Neither of these slopes is an urgent problem. We’ve seeded them both with rye and clover to slow the erosion, and weeds are spreading there as well. The slope above the house drains into a ditch behind the house, which meets up with some other drainage ditches and empties into a pond below the house. (At least we call it a pond; it was dug about a year ago but has yet to fill up for more than a few hours at a time. Except after a heavy rain, it’s a deep crater with a puddle at the bottom.) The lower slope has no drainage, but whatever washes down it goes into the meadow, which may benefit from some extra dirt. Parts of the meadow are still quite gravelly.

But the Hudson Valley is rainy and is particularly prone to what are called “large rain events.” Sometimes, as much as six or seven inches of rain falls in as little as an hour or two, according to our official rain gauge, a ruler in a five-gallon bucket. So, drainage ditch or no drainage ditch, nutrients wash out of the soil, make their way down into the creek and eventually flow into the ocean, where they produce “dead zones.” Considering that the muddy slopes are mostly clay already, we don’t want to lose any more nutrients. Here, as in the rest of the world, topsoil is vanishing at an alarming rate and must be made up with chemical fertilizer derived from petroleum – in no way a sustainable solution.

Hazelnuts in the Mud

Ultimately, we need trees on these bare slopes – trees that will hold the water with their roots. Right above the house, in particular, we need fruit and nut trees that won’t grow large enough to damage the house if the wind blows them down. (North-facing slopes, which we have, are actually good for flowering trees, though not for much else.)

I’m thinking a row or two of hazelnuts would be just right above the house. They are small enough not to fall on us and will produce a delicious, edible crop conveniently close by. Hazelnuts were once an important part of this ecosystem – and they still grow wild in our county, according to the USDA plant database – but I have never seen any around here. (Which doesn’t mean they aren’t here, even on this property. Completing the census of what’s growing here is one of my projects for this coming year.)

But how can we plant hazelnuts on a muddy hill? What will keep them from washing away, and what nutrients will feed them?

In many cultures, slopes are terraced for planting – which is, frankly, a lot of work. Similar approaches promoted by permaculturists involve digging swales, or ditches, along the contour lines, or plowing into the subsoil at a slight angle from the contour lines using what’s called a “keyline plow.” Those methods also require a lot of work as well as heavy earth-moving equipment.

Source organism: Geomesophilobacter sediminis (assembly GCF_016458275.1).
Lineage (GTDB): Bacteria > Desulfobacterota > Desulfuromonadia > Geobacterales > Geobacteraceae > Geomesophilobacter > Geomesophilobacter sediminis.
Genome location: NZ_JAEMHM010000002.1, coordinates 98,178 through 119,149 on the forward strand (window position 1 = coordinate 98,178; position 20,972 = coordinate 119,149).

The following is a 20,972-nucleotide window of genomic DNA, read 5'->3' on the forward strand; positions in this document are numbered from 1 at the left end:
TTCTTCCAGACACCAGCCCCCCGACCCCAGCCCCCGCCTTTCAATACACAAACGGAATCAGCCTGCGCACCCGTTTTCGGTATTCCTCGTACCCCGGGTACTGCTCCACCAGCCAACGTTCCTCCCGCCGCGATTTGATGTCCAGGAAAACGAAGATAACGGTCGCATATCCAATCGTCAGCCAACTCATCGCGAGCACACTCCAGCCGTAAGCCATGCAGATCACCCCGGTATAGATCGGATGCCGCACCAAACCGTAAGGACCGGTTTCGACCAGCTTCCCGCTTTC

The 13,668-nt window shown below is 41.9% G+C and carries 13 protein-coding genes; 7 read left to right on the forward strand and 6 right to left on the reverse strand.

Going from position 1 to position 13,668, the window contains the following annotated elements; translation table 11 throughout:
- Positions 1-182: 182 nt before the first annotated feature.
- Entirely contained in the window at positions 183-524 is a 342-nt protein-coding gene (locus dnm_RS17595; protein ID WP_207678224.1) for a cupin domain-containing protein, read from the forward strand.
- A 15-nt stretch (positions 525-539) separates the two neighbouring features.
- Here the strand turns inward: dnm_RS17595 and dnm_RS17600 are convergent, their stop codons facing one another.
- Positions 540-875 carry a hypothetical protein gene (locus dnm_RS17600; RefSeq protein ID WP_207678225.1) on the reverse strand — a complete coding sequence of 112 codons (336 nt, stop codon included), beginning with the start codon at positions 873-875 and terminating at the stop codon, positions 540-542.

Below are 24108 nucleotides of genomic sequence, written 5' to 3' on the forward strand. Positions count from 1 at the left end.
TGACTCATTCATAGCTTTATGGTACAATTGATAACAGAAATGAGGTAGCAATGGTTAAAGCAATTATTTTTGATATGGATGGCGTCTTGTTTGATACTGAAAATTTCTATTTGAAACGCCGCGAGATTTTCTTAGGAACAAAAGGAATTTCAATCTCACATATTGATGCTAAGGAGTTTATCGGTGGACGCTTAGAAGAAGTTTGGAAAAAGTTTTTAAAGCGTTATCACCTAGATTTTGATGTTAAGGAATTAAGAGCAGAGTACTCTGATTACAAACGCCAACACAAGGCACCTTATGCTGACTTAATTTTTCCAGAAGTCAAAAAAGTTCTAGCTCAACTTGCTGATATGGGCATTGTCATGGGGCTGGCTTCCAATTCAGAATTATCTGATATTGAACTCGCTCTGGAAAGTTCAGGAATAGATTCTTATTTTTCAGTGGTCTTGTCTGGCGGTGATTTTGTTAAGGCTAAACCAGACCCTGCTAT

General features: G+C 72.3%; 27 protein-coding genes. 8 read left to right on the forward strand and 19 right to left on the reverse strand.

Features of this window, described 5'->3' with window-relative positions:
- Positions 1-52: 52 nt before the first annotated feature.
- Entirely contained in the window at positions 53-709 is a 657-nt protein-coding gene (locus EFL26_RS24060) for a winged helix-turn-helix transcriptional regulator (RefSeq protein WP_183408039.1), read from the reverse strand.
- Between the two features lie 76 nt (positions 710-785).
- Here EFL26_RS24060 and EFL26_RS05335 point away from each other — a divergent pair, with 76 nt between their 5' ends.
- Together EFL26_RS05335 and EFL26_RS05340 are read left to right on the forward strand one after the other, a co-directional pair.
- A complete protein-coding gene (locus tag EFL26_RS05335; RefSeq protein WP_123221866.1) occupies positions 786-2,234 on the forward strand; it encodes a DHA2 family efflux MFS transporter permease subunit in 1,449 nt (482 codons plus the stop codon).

DIY Terracing

What I’m trying – based on Jerome Osentowski‘s ideas, as reported in the wonderful permaculture book Gaia’s Garden – is a do-it-yourself terracing/swaling method. Instead of digging holes in the mud, I’m building up berms along the contour lines with rows of rotting logs. The logs should act like sponges, catching and slowing the water as it runs down the slope and giving it more time to sink into the earth. (If this works, that pond will never fill up.)

In addition, as the logs rot, they return organic matter to the soil, providing nutrients for the hazelnut trees or whatever we eventually plant there. Rotting logs actually make a great base for raised garden beds (this method is called hugelkultur, which you can pronounce in either the German or the English way); following the hugelkultur method, I can pile leaves, compost or rabbit manure on top of the berms before planting trees on them.

Fortunately, we still have plenty of wood from the trees that we cut down to build the house. (The house is concrete; we didn’t use the wood for building.) Some we gave away to people with wood-burning stoves, but the rest has been sitting in piles behind the toolshed for several years, not doing anything particularly helpful. On nice days, when I have a spare hour, I carry logs from the pile and build them into berms. It’s cheaper and more fun than going to the gym. And maybe, in a few years, it will turn the muddy slope into a lush garden.

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Eating autumn olives

autumnoliveAre autumn olives the greatest untapped resource in North America? Are they a scourge of mankind? Perhaps a bit of both?

First, what everyone agrees on: Eleagnus umbellata is a small tree or large shrub native to Asia. It was introduced into the United States as an ornamental in the early nineteenth century, escaped cultivation and now is found everywhere in disused fields, roadsides and waste lands – if you’re looking for it, that is. (In sixty years, I never noticed it.) It has shiny, dark-green leaves with silvery undersides, yellowish flowers and beautiful red fruits that ripen in early autumn. Though it is uninteresting to insects, the fruits are moderately attractive to birds. The trees are tremendously prolific, and they grow and spread quite rapidly.